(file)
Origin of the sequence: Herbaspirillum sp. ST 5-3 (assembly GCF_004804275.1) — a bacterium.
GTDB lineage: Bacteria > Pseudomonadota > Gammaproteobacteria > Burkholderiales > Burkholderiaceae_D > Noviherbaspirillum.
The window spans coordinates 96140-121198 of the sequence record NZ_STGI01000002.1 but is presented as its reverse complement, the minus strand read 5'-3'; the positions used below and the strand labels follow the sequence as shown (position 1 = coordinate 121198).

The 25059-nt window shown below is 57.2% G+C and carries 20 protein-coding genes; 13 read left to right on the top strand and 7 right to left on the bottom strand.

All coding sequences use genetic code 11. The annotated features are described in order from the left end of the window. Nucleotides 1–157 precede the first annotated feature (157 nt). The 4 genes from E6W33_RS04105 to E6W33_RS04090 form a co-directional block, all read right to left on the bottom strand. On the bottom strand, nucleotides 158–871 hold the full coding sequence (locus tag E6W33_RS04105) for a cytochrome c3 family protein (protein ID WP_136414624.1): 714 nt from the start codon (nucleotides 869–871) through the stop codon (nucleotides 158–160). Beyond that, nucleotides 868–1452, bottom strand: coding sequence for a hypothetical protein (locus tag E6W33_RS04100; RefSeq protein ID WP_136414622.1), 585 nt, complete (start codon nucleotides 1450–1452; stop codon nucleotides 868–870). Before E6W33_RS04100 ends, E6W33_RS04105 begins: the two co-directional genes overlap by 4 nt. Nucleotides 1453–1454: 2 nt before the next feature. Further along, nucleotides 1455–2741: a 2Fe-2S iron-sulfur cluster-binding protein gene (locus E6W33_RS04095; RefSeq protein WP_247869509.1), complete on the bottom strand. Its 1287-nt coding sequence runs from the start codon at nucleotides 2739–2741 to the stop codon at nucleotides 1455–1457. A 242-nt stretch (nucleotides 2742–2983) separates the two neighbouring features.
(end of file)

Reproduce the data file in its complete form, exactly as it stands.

Origin of the sequence: Herbaspirillum sp. ST 5-3 (assembly GCF_004804275.1) — a bacterium.
GTDB lineage: Bacteria > Pseudomonadota > Gammaproteobacteria > Burkholderiales > Burkholderiaceae_D > Noviherbaspirillum.
The window spans coordinates 96140-121198 of the sequence record NZ_STGI01000002.1 but is presented as its reverse complement, the minus strand read 5'-3'; the positions used below and the strand labels follow the sequence as shown (position 1 = coordinate 121198).

The 25059-nt window shown below is 57.2% G+C and carries 20 protein-coding genes; 13 read left to right on the top strand and 7 right to left on the bottom strand.

All coding sequences use genetic code 11. The annotated features are described in order from the left end of the window. Nucleotides 1–157 precede the first annotated feature (157 nt). The 4 genes from E6W33_RS04105 to E6W33_RS04090 form a co-directional block, all read right to left on the bottom strand. On the bottom strand, nucleotides 158–871 hold the full coding sequence (locus tag E6W33_RS04105) for a cytochrome c3 family protein (protein ID WP_136414624.1): 714 nt from the start codon (nucleotides 869–871) through the stop codon (nucleotides 158–160). Beyond that, nucleotides 868–1452, bottom strand: coding sequence for a hypothetical protein (locus tag E6W33_RS04100; RefSeq protein ID WP_136414622.1), 585 nt, complete (start codon nucleotides 1450–1452; stop codon nucleotides 868–870). Before E6W33_RS04100 ends, E6W33_RS04105 begins: the two co-directional genes overlap by 4 nt. Nucleotides 1453–1454: 2 nt before the next feature. Further along, nucleotides 1455–2741: a 2Fe-2S iron-sulfur cluster-binding protein gene (locus E6W33_RS04095; RefSeq protein WP_247869509.1), complete on the bottom strand. Its 1287-nt coding sequence runs from the start codon at nucleotides 2739–2741 to the stop codon at nucleotides 1455–1457. A 242-nt stretch (nucleotides 2742–2983) separates the two neighbouring features.